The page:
OK, you want new clubs. Do you drop a big number and buy the name-brand set you see on the pro's bag, or do you save some bucks and buy the knock-off set? There are pros and cons to going either way. I'll present the argument for buying knock-offs.
But first, let's make an important distinction between perfectly legal knock-offs and clones, and that of illegal, counterfeit fakes. A knock-off might have a similar look and the performance traits of a name-brand club. But the legal knock-off will have a clearly marked and distinguishing name and logo so that there is no question as to what you're buying or playing with. No patents or trademarks will have been infringed. Nor will they try to fool you with a too-similar name and look, like the King Snake vs. King Cobra rip-off that we saw a few years ago.
On the other hand, the shape and design marks of the counterfeit club, down to exact logo and paint color, have been painstakingly replicated to fool the buyer. The ability to distinguish between the real McCoy and an illegal fake is hard even for the expert. Unless you are trained to know what to look for, it is pretty hard to tell the difference – until you hit the ball. That's when the inferior materials and craftsmanship of the fake clubs show themselves. Fakes and counterfeits are illegal and shouldn't be bought.
A fake Rolex may impress some people, and it still tells time. But a fake golf club isn't going to impress anyone; it just won't feel right or perform as well. What's worse, the fake will cost about the same as the real thing. Everybody knows that if the price is too good to be true, it's probably not the real thing. To avoid suspicion, the sellers of counterfeit golf clubs try to sell at prices comparable to the originals.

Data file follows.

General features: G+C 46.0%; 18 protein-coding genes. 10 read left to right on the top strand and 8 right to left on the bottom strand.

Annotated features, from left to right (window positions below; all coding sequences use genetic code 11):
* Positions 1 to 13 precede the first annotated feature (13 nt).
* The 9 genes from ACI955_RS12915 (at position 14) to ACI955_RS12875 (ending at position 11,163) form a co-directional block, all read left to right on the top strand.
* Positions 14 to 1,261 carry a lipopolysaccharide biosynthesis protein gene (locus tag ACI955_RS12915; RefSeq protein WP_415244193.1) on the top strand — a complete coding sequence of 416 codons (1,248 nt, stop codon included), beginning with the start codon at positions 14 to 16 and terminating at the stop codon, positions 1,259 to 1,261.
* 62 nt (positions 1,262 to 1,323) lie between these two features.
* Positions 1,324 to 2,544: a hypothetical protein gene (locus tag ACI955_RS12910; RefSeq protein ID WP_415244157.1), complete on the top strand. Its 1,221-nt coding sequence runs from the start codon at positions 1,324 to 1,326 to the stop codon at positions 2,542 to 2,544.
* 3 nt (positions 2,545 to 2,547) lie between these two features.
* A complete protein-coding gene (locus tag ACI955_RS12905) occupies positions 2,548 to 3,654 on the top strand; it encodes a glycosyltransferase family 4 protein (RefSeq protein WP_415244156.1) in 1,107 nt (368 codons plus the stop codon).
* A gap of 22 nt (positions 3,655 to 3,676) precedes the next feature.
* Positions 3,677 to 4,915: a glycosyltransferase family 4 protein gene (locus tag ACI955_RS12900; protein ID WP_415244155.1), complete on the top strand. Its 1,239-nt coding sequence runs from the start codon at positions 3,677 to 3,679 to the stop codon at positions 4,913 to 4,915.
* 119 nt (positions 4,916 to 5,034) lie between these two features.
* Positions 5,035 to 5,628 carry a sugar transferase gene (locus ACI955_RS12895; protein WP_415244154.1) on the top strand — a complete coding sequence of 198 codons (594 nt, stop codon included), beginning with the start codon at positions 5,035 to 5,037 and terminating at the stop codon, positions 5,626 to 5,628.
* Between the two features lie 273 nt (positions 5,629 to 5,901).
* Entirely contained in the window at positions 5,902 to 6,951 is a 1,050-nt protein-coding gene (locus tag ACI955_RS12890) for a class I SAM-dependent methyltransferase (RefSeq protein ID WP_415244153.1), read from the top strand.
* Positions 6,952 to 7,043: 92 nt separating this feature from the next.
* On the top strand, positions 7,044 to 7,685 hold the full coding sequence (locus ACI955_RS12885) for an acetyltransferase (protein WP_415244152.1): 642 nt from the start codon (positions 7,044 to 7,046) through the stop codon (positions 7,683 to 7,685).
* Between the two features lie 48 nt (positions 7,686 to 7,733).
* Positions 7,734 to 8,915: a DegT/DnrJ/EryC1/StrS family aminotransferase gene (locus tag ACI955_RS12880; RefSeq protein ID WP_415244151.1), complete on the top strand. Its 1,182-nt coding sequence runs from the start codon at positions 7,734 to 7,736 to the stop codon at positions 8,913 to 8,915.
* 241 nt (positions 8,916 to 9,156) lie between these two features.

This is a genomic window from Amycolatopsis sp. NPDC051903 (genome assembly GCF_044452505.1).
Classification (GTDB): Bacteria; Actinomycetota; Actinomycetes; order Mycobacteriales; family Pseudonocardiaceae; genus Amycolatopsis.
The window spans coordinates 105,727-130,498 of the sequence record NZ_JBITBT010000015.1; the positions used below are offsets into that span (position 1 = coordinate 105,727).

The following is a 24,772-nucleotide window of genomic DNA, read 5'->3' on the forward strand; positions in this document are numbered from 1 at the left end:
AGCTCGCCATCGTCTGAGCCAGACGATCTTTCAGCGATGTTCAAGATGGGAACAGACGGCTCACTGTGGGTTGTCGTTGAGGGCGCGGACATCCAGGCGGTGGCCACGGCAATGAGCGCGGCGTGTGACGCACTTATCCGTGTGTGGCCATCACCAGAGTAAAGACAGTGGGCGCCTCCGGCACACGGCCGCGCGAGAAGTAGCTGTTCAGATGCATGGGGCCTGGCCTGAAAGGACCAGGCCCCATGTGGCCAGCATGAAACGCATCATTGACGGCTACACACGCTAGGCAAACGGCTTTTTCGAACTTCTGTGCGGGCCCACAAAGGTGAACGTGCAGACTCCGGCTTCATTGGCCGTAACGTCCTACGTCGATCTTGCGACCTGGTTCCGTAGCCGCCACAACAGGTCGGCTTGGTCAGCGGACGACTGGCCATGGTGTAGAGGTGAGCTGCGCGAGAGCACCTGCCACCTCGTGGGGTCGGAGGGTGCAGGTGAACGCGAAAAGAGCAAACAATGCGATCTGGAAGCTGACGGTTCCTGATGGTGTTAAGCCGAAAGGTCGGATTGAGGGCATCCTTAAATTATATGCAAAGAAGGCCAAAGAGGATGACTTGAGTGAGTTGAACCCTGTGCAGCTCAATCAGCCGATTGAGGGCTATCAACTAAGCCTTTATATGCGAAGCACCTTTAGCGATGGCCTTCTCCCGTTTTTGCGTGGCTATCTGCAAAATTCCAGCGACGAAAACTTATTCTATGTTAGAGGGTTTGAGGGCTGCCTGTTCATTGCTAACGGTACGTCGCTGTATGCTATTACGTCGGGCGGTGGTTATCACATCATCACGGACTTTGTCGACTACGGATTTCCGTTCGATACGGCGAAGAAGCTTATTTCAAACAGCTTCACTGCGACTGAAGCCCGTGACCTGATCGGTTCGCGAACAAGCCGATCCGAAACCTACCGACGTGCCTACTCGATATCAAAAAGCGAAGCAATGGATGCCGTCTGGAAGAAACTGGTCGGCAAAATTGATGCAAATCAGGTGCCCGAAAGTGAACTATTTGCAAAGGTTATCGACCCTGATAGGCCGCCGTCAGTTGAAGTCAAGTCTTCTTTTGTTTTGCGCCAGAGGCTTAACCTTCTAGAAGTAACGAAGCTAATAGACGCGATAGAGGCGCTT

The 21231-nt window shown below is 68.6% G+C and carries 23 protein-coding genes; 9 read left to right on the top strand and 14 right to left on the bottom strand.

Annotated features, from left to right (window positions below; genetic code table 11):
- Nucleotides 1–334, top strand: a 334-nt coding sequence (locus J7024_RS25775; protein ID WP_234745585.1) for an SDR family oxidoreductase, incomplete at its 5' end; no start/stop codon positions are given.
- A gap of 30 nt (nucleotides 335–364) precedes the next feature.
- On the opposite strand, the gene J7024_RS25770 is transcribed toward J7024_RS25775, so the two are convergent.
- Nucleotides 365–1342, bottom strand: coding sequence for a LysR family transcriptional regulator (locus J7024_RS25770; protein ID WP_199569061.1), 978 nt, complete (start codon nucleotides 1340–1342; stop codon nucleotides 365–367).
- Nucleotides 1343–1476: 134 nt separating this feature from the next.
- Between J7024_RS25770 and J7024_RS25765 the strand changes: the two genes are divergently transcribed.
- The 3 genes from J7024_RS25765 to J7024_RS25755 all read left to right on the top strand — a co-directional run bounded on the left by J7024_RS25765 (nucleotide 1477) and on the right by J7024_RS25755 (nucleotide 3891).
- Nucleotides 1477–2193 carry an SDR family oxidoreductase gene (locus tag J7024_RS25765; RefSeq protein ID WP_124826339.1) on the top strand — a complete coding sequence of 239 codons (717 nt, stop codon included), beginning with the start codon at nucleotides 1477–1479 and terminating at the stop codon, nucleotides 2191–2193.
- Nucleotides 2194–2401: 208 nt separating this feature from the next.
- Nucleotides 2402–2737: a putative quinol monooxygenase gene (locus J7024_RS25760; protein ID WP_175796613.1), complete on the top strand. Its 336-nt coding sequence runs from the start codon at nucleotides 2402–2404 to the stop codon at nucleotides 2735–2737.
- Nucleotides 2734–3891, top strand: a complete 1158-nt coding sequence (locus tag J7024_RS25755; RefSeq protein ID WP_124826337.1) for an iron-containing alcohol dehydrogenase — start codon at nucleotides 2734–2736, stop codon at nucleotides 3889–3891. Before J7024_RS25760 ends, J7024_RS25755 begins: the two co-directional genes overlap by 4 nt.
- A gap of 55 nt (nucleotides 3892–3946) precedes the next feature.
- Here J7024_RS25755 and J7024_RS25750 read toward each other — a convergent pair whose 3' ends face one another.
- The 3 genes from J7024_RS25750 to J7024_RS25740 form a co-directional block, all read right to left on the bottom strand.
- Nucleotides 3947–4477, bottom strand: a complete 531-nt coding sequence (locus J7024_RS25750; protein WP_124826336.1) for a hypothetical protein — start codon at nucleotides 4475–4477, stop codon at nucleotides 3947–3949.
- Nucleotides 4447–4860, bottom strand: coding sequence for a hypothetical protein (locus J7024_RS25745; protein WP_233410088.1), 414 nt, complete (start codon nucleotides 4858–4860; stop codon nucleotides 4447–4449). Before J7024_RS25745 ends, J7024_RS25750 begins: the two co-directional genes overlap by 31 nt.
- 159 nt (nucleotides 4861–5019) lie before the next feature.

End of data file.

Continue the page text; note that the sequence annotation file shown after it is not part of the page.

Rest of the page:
Clones and knock-offs, on the other hand, are made with quality components, using the same grade of steel and titanium, and often from the same foundries and manufacturers that supple the name-brand companies. With quality materials and similar design principles, knock-offs perform similarly to the name brands but provide much better value; you can usually save 60% to 70% off the name-brand set. The money you save on clubs you can spend on lessons, which is always money well spent.
Name-brand companies spend a lot of money on research and development to continuously improve performance. And there is no question; the clubs they sell get better year after year. They also spend a lot on marketing to convince golfers that they can buy a better game. Advertising and branding costs are legitimate expenditures. They help pay for the major golf magazines, network broadcasts and licensing revenue paid to sponsored touring professionals. With a name-brand club, you're paying far more for these marketing costs and overhead than you are for design innovations and better performance.
Knock-off manufacturers accept that they will not have cutting-edge designs and innovations. But they have evaluated design changes that have truly improved performance over time. They then model these design principles into their own-make clubs. For example, the major design changes that have led to truly better performance over the years are perimeter weighted, cavity-backed irons; offset club heads; hybrids that replace long irons; bigger club heads for bigger sweet spots; big, lightweight driver heads; and graphite shafts. The changes that come out year after year are pretty much minor refinements on these major innovations.
You can get all these game-improvement innovations at a very reasonable price by buying knock-offs from reputable suppliers on the web. They offer the same custom-fit options as the name brands. A reputable dealer will clearly let you know you are buying a knock-off; a seller of counterfeit merchandise will try to tell you it's the real thing.
Keep in mind that not everyone has the same idea in mind when using the words knock-off, clones and fakes. For our purposes, and yours, if you distinguish between illegal counterfeits and legal knock-offs, you'll be on the right track.
Oh, and if you're in the market for a titanium knock-off driver, make sure it's titanium and not a titanium alloy. The later is mostly aluminum and meant to fool the uninformed.